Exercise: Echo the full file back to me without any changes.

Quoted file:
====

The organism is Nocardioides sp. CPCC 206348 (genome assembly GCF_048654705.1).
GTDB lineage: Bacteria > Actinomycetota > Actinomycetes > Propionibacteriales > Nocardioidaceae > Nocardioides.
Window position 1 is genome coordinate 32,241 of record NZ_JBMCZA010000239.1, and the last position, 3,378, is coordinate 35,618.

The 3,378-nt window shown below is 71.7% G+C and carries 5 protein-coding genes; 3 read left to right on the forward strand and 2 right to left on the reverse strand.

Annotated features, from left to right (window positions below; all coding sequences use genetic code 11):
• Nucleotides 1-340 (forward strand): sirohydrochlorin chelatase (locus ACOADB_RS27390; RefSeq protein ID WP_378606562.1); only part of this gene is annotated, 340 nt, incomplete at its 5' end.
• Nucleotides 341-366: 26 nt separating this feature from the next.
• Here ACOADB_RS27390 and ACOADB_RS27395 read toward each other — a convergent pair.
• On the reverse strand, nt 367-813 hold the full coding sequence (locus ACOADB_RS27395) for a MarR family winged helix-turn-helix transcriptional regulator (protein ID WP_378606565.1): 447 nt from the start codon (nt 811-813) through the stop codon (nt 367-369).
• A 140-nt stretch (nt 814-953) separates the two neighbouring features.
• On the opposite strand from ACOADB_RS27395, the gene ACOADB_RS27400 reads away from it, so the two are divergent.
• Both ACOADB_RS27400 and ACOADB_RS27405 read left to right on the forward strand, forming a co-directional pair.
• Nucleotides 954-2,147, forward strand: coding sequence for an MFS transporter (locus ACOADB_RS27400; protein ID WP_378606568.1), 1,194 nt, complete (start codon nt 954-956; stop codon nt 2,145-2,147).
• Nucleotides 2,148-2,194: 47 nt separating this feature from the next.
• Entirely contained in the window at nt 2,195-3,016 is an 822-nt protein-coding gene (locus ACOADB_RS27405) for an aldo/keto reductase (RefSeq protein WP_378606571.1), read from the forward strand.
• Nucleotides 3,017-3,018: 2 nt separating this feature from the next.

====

The organism is Nocardioides sp. CPCC 206348 (genome assembly GCF_048654705.1).
GTDB lineage: Bacteria > Actinomycetota > Actinomycetes > Propionibacteriales > Nocardioidaceae > Nocardioides.
Window position 1 is genome coordinate 32,241 of record NZ_JBMCZA010000239.1, and the last position, 3,378, is coordinate 35,618.

The 3,378-nt window shown below is 71.7% G+C and carries 5 protein-coding genes; 3 read left to right on the forward strand and 2 right to left on the reverse strand.

Annotated features, from left to right (window positions below; all coding sequences use genetic code 11):
• Nucleotides 1-340 (forward strand): sirohydrochlorin chelatase (locus ACOADB_RS27390; RefSeq protein ID WP_378606562.1); only part of this gene is annotated, 340 nt, incomplete at its 5' end.
• Nucleotides 341-366: 26 nt separating this feature from the next.
• Here ACOADB_RS27390 and ACOADB_RS27395 read toward each other — a convergent pair.
• On the reverse strand, nt 367-813 hold the full coding sequence (locus ACOADB_RS27395) for a MarR family winged helix-turn-helix transcriptional regulator (protein ID WP_378606565.1): 447 nt from the start codon (nt 811-813) through the stop codon (nt 367-369).
• A 140-nt stretch (nt 814-953) separates the two neighbouring features.
• On the opposite strand from ACOADB_RS27395, the gene ACOADB_RS27400 reads away from it, so the two are divergent.
• Both ACOADB_RS27400 and ACOADB_RS27405 read left to right on the forward strand, forming a co-directional pair.
• Nucleotides 954-2,147, forward strand: coding sequence for an MFS transporter (locus ACOADB_RS27400; protein ID WP_378606568.1), 1,194 nt, complete (start codon nt 954-956; stop codon nt 2,145-2,147).
• Nucleotides 2,148-2,194: 47 nt separating this feature from the next.
• Entirely contained in the window at nt 2,195-3,016 is an 822-nt protein-coding gene (locus ACOADB_RS27405) for an aldo/keto reductase (RefSeq protein WP_378606571.1), read from the forward strand.
• Nucleotides 3,017-3,018: 2 nt separating this feature from the next.